The green LED is helpful to tell if you have too much droop on your power line. It stays lit as long as the voltage is higher than 4.5V, most devices won’t charge effectively once it goes below that so if the green LED goes out, you know you should check your port, shorten the USB cable, or reduce the current draw.
As an awesome extra, we also print out the voltage, current and wattage data as readable text on the TX pin at 9600 baud. Connect an FTDI friend, USB console cable, microcontroller, XBee, whatever you want that can read 9600 baud TTL serial data for datalogging, plotting or display.
Comes as a mini kit with an assembled & tested PCB plus a separate USB jack and plug as shown above. Before use, solder the jack and plug. It’ll only take you a few minutes and can be done with any soldering iron. Or, advanced users can splice it between a USB extension cable.
Please note: this is a handy gadget but it isn’t a multimeter! We do some basic calibration during test, but the serial output readings are not precise and should be used as a basic guide rather than lab-grade data plots. Assume a variance of at least 0.1V and 50mA due to noise, thermal changes, etc.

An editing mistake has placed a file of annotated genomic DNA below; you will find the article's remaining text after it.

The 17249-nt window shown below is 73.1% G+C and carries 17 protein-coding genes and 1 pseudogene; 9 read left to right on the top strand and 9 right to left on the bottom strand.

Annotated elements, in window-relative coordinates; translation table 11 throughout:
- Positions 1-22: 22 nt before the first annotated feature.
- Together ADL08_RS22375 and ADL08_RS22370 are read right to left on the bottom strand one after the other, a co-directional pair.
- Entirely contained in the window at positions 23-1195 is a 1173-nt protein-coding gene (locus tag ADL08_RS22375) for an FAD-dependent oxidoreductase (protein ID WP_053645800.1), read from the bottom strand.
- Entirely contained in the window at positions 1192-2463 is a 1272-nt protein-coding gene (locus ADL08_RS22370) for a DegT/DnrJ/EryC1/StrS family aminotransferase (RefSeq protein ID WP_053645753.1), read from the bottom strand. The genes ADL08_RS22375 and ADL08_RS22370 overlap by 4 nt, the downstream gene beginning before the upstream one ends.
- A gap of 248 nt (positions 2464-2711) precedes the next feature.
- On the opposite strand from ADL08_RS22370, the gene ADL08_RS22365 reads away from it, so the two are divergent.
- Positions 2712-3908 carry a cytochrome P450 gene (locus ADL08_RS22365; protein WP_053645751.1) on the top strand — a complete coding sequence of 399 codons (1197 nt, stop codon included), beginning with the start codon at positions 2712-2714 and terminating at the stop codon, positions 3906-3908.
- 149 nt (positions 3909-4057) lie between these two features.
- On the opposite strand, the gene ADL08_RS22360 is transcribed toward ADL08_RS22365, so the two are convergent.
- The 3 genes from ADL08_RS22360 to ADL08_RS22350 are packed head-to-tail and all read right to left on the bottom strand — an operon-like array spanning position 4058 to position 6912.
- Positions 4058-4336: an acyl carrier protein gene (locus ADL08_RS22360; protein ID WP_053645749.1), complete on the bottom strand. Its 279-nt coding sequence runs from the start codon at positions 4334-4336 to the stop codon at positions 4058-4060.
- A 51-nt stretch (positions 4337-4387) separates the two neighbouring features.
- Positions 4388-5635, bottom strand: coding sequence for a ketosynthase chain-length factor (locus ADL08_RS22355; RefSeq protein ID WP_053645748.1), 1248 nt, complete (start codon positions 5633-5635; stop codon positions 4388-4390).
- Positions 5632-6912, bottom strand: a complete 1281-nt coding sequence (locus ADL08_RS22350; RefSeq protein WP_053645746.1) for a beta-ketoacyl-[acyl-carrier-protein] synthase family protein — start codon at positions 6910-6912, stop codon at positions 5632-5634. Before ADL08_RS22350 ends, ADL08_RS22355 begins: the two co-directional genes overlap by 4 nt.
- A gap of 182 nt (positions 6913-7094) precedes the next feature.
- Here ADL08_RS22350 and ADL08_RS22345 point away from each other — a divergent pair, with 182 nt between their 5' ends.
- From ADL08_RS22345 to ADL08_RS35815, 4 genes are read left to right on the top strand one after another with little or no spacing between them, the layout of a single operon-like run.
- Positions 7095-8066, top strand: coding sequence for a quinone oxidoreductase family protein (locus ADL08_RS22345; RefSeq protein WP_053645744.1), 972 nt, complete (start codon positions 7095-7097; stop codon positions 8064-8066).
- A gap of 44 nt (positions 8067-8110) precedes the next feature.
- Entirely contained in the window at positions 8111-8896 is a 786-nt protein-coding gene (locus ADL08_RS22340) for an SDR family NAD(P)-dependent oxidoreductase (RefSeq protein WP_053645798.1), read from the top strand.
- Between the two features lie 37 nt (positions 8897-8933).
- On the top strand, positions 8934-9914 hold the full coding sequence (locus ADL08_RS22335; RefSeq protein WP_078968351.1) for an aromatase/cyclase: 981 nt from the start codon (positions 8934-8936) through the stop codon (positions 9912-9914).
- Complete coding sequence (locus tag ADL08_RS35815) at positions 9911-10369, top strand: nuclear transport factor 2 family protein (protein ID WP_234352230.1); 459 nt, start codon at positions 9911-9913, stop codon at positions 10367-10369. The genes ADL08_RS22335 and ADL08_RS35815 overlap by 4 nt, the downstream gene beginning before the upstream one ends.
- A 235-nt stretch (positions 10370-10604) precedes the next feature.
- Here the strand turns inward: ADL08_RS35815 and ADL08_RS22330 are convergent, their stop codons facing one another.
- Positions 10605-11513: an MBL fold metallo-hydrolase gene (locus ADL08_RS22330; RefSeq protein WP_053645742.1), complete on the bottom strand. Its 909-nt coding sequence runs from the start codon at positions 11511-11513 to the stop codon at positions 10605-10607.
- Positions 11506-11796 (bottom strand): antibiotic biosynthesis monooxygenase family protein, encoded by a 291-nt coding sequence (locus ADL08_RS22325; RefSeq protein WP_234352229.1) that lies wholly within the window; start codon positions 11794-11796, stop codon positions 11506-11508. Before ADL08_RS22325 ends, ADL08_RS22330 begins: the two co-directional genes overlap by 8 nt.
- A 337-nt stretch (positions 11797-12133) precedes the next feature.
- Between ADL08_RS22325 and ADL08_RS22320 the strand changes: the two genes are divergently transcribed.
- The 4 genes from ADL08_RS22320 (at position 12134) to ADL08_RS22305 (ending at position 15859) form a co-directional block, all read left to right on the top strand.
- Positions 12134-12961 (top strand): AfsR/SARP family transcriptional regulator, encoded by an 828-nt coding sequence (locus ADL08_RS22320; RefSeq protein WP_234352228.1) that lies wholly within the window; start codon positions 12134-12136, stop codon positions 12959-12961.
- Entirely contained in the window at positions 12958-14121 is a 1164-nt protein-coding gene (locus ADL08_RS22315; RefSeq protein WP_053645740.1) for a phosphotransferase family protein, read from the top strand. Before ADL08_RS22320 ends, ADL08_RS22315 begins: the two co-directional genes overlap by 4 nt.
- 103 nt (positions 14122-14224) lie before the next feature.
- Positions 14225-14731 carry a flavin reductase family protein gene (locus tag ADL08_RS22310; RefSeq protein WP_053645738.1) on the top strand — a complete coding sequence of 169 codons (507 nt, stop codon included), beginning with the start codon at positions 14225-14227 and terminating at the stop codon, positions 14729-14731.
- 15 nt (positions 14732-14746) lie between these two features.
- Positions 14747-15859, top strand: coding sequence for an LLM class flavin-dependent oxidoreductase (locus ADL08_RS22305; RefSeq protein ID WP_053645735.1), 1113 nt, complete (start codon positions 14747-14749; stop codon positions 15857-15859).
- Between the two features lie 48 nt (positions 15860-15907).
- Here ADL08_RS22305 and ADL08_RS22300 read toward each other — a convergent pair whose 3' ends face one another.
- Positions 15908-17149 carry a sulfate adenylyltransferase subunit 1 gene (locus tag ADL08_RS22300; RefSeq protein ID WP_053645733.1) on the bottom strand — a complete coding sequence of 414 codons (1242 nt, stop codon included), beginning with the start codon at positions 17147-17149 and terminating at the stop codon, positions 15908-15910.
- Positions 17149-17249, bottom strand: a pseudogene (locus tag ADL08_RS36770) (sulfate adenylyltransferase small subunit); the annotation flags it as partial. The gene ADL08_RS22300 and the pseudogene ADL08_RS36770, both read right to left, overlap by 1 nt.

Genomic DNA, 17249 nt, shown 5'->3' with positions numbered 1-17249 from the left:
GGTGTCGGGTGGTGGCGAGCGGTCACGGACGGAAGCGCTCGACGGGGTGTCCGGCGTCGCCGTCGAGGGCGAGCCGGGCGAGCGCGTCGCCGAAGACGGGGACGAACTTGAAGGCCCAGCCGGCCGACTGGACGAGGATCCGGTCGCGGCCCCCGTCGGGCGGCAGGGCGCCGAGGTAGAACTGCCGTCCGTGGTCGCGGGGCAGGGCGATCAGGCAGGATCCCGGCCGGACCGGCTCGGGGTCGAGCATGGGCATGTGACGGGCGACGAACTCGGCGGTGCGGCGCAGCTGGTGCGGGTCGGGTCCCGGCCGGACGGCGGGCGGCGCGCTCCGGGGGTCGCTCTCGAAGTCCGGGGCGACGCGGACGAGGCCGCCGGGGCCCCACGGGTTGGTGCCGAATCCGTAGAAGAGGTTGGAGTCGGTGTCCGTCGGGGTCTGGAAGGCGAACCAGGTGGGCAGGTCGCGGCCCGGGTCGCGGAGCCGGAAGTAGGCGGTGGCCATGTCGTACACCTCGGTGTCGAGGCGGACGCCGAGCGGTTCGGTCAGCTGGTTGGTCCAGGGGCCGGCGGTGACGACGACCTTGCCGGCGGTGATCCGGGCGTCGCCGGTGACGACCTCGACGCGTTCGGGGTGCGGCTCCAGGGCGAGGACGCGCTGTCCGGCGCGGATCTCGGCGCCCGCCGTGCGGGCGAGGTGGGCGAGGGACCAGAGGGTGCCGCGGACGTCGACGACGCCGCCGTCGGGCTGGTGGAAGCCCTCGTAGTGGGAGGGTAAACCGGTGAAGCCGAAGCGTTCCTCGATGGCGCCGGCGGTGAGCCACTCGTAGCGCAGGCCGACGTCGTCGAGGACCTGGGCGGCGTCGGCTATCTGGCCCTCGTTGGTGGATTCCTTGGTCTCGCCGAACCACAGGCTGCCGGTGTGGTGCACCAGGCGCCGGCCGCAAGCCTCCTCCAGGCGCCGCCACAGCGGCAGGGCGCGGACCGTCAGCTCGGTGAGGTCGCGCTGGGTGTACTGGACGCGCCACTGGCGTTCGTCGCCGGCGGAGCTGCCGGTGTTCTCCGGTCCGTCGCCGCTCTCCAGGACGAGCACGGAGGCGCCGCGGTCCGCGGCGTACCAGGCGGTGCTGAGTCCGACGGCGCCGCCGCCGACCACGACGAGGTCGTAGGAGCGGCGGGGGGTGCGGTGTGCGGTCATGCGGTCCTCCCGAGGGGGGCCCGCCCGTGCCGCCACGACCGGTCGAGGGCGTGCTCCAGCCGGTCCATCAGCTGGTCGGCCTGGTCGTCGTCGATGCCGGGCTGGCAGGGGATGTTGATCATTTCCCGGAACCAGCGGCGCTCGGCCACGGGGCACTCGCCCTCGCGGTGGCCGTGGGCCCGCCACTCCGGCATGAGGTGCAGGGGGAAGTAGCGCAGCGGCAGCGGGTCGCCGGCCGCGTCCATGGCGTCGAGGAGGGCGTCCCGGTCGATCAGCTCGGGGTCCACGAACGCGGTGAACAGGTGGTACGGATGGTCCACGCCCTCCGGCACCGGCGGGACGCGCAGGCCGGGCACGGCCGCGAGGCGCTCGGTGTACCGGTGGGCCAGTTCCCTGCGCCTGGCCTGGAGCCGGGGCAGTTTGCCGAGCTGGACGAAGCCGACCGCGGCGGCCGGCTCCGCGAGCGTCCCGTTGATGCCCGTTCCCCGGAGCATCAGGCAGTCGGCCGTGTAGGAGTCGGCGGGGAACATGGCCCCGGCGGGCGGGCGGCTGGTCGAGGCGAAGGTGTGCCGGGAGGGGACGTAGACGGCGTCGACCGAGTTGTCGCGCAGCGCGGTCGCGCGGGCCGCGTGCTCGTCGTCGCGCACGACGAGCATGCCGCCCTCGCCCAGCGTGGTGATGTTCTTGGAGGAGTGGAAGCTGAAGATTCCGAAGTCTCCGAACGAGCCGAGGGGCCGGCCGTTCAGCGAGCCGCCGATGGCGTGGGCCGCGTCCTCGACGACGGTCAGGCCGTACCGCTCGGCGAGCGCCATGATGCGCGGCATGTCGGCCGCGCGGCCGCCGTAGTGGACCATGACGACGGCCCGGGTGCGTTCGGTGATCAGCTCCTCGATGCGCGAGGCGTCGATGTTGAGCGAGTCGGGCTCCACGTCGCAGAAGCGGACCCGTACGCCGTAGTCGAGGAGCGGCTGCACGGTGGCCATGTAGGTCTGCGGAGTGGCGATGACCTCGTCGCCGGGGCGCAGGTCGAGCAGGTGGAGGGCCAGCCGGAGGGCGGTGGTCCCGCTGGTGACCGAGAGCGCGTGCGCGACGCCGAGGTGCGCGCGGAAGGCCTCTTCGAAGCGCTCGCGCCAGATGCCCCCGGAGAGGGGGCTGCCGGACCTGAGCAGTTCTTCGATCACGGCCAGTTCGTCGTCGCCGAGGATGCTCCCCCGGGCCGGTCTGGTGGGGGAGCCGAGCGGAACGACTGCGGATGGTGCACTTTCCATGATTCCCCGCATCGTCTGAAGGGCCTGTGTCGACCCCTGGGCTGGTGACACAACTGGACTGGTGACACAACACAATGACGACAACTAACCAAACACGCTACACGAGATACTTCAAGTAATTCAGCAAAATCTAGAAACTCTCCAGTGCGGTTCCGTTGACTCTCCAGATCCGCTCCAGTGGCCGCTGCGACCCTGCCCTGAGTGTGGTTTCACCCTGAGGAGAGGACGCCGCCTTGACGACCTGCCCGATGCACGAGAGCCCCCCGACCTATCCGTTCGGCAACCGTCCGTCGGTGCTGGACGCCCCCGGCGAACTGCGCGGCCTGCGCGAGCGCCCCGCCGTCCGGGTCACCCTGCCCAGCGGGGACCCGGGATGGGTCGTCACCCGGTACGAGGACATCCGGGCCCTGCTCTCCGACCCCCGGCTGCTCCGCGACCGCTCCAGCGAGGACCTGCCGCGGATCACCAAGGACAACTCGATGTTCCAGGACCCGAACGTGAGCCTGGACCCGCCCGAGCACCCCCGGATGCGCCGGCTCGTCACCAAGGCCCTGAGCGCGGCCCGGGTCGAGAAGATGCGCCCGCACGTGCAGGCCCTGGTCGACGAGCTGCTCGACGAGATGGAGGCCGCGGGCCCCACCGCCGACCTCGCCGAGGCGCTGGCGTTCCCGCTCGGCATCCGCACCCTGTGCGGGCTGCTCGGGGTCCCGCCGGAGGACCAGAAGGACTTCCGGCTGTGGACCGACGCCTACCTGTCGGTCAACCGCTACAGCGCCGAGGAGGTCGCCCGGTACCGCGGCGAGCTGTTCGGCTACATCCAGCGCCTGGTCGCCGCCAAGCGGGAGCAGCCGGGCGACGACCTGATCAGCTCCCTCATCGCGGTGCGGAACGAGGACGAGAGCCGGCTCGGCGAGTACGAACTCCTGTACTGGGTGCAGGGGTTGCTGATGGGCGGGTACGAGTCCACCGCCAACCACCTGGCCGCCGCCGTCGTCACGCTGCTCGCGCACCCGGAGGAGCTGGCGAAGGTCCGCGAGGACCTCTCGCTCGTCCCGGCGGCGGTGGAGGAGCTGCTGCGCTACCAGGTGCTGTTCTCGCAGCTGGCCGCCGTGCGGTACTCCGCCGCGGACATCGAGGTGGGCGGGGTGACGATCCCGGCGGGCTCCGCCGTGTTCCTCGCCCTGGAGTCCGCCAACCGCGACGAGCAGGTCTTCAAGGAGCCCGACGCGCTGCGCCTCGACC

Now that you have lots of tips for projects and getting them out and about, how about getting your at-home workbench up to speed? Here are some basic tools we recommend for everyone, so transportable, so best left at home:
Lady’s Ada’s Electronics Toolkit, at an even $100, is a reasonably priced kit for anyone making their first foray into the world of working with electronics. It has almost all of the basics, including (but not limited to), an adjustable temperature soldering iron with a stand, rosin-core solder, wire cutters and strippers, pliers, wire, and a breadboard.
If you’ve already been working for a little while, you might want to invest in a higher-end solder iron. The Digital Genuine Hakko FX-888D is the best thing we’ve seen on the market, with faster heat-up time and a smaller footprint than its predecessor, the Hakko 936.
This pocket-sized digital multimeter is low cost and simple, and can tell you, among other things, AC/DC Voltage, current, resistance, and it can run a beeping continuity test and diode test too. If you’re new to multimeters, we have a tutorial on how to use them here.